The New Zealand passport – the ‘highly effective’ little black guide everybody needs their identify in
OPINION: Nine years ago I had one of the proudest days of my life on a sunny day in Auckland.
On November 18, 2011, I huddled with a few hundred others into City Hall to be declared a New Zealand citizen.
I swore allegiance to the Queen (a bit awkward if you’re Irish) and received a certificate stating that I, Alan Granville, am now an officially adopted Kiwi.
I had come to this part of the world for just a year in 2004 and never expected to stay longer than those 12 months, but when one thing led to another, I fell head over heels to a country so far from my hometown was away from Dublin as you can possibly get.
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Receiving the little black book in the mail in the weeks that followed was a life event. It’s not every day that you get a second pass, which has become very desirable over the years.
Just last week New Zealand was declared the “most powerful” passport in the world (since then Germany, Luxembourg, Spain and South Korea have been at the top).
According to the Passport Index, NZ citizens have visa-free access or a visa when entering 134 countries.
Hrant Boghossian of the Passport Index told Stuff that there was a good reason why Aotearoa had become so popular: “New Zealand’s excellent handling of the Covid-19 crisis is reflected in the fact that its citizens are quickly accepted to move to other countries to travel.”
This follows evidence that the search for “how to move to New Zealand” has boosted Google Trends, largely as a result of the chaotic presidential campaign in America. Suddenly it seems like everyone here is considering moving.
In this Covid-hit world, there are advantages to having more than one passport.
“There are opportunities to travel, move, flee and even survive local economic, health or political crises,” said Boghossian. “Being a global citizen was a luxury that has now become a necessity.”
JOHN EGAN / Delivered
John Egan holds New Zealand, US, Canadian and Irish passports.
This feeling of being a global citizen drives John Egan and his husband Max. The duo who live in Auckland have collected an incredible eight passes between them. Both carry New Zealand, Canadian and US passports. John can count Ireland among his, Max also has Australia.
“I was born in the USA to a diaspora family in Ireland, but I left the USA after university to live in Canada. A few years ago there was a great opportunity here in Aotearoa, ”said Egan. “Both Canada and New Zealand are about advocating where I live and the values of society, but an equally important element is my experience as an LGBTQ + person. In my experience, things can get ugly surprisingly quickly for us. I think all queer people who can get a second pass should do so. “
The lecturer at Auckland University admits that there have been some issues with obtaining the passports.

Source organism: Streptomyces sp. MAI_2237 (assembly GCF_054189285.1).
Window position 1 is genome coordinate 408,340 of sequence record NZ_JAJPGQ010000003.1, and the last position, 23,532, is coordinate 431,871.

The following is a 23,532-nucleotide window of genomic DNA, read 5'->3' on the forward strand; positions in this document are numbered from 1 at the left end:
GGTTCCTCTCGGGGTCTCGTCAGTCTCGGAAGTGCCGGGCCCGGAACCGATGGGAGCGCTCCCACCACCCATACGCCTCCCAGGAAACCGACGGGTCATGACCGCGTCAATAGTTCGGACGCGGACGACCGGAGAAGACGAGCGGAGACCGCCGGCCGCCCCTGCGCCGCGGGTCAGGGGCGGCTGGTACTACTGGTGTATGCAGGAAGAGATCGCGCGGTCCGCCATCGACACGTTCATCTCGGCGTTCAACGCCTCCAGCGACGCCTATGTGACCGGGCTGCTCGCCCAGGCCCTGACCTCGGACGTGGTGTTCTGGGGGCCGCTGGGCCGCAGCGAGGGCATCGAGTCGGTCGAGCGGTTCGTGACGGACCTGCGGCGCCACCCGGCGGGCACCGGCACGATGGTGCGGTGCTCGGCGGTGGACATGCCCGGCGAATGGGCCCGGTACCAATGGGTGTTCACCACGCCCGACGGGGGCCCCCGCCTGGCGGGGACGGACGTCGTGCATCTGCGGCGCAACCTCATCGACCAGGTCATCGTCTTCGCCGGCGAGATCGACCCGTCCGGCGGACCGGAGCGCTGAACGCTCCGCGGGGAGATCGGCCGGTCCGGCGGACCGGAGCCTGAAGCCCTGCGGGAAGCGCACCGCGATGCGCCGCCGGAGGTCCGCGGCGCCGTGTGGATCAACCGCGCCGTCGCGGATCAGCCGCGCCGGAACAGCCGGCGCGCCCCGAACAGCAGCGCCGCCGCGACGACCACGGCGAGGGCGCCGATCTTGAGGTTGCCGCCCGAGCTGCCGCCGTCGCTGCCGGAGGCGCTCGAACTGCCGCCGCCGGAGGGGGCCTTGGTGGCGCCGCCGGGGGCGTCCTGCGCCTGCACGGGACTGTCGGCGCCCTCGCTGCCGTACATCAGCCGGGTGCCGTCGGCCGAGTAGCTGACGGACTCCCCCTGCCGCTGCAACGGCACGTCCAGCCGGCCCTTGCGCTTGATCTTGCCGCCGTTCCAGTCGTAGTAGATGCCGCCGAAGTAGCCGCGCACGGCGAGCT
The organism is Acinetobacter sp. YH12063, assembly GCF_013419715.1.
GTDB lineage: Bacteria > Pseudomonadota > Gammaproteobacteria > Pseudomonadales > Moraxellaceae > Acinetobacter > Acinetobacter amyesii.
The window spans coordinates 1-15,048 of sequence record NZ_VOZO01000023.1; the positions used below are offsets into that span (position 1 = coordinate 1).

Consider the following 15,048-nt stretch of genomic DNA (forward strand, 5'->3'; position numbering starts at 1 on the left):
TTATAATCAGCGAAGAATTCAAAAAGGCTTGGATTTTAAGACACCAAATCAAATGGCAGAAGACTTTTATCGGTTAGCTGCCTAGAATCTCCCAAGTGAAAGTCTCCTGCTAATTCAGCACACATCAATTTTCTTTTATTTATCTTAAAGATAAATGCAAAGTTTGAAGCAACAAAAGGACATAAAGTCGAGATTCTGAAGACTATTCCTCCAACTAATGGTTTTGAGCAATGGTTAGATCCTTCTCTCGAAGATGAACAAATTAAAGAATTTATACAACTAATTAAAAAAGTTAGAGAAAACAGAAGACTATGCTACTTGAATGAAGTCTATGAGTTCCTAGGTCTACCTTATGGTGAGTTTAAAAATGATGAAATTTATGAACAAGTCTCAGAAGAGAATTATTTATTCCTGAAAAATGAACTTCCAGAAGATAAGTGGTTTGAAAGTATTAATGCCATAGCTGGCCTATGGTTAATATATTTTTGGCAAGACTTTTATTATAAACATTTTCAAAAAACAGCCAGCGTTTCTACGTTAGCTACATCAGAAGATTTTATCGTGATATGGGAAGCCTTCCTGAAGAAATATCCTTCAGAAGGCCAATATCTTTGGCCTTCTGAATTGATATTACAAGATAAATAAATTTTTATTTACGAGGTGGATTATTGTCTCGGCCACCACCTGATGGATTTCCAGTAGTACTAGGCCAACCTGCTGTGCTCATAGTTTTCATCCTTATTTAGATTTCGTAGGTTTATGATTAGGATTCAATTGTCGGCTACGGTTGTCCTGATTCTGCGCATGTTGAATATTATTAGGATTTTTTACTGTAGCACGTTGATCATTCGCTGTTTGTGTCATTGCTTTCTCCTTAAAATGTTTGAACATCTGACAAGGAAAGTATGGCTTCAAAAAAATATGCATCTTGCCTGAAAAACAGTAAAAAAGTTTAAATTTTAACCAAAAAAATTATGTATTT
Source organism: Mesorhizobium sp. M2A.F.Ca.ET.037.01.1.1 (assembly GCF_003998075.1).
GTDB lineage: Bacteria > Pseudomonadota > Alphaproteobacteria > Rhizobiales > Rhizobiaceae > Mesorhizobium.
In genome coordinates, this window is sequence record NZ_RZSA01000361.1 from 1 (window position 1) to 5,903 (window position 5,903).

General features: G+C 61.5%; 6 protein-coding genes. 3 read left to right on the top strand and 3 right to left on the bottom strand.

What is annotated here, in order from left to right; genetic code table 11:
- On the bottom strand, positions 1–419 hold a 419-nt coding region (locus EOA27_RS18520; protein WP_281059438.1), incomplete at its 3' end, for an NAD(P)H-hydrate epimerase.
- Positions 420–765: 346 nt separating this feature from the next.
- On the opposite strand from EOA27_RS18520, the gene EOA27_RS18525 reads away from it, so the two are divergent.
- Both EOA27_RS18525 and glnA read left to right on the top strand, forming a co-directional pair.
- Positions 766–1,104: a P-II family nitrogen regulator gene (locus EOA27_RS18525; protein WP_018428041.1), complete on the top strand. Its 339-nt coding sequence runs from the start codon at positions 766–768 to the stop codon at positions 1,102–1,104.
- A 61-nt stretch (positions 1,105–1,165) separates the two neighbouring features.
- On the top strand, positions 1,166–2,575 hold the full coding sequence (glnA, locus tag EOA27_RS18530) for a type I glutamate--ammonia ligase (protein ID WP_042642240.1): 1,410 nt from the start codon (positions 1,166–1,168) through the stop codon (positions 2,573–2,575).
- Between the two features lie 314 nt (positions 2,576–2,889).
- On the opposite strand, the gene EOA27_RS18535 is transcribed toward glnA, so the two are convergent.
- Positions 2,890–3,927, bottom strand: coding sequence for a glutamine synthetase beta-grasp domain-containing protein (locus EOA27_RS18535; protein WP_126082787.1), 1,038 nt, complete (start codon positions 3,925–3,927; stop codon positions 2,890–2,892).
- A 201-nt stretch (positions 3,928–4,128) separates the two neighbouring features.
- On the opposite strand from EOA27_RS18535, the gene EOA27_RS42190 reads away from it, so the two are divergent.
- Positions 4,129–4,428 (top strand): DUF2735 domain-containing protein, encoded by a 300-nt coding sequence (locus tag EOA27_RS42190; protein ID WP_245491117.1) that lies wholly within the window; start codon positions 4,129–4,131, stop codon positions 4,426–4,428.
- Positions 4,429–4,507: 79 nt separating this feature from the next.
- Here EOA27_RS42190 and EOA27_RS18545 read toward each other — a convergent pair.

“The Irish one was challenging because my parents’ wedding certificate was issued by the Church: Who knew Ireland only accepts civil marriage certificates? And every time I renew the US, I have to enclose a letter explaining why I have different passports. However, my renewals have never been delayed. “
Egan agrees with Boghossian’s opinion that having more than one pass is an advantage right now.
“In our Covid-19 world, I would not be able to travel home in an emergency without these passports. So right now they are vital. And … occasionally I have gone somewhere where only one of my passports allows entry without a visa. Or a reduced visa fee. I always check it out. “
But Egan is lucky, not everyone comes from countries that allow multiple nationalities.
Dr. Alan Tan is a dentist in Auckland. Tan was born in Malaysia and has lived in New Zealand since 1998. He came to college and immediately fell in love with the country.
“When I first moved to Dunedin, there were about 30 international students in my high school, and even as a minority I felt that people were trying to include you,” Tan said.
“I love the country, the fact that we are so close to nature and that it’s amazing to always be able to respond immediately. We also have everything we need available – we are spoiled for choice when it comes to food and technology. So there is really nothing that you cannot love. “
He desperately wants a New Zealand passport and would apply “immediately” but there is a problem as he would have to give up his Malaysian passport. That would create inheritance problems in his home and affect his ability to look after his aging parents.
“I believe that inheriting property in Malaysia requires prior approval from the state government, which can be difficult to obtain. My sister has given up her citizenship and therefore can no longer inherit real estate and certain investments. “
Tan’s parents are against him giving up his Malaysian passport. “Some of these can be traced back to the potential to lose the inheritance to the state, but also to the event that they are no longer able to take care of themselves. My father was recently diagnosed with Parkinson’s and it would be more difficult to work and live in Malaysia. “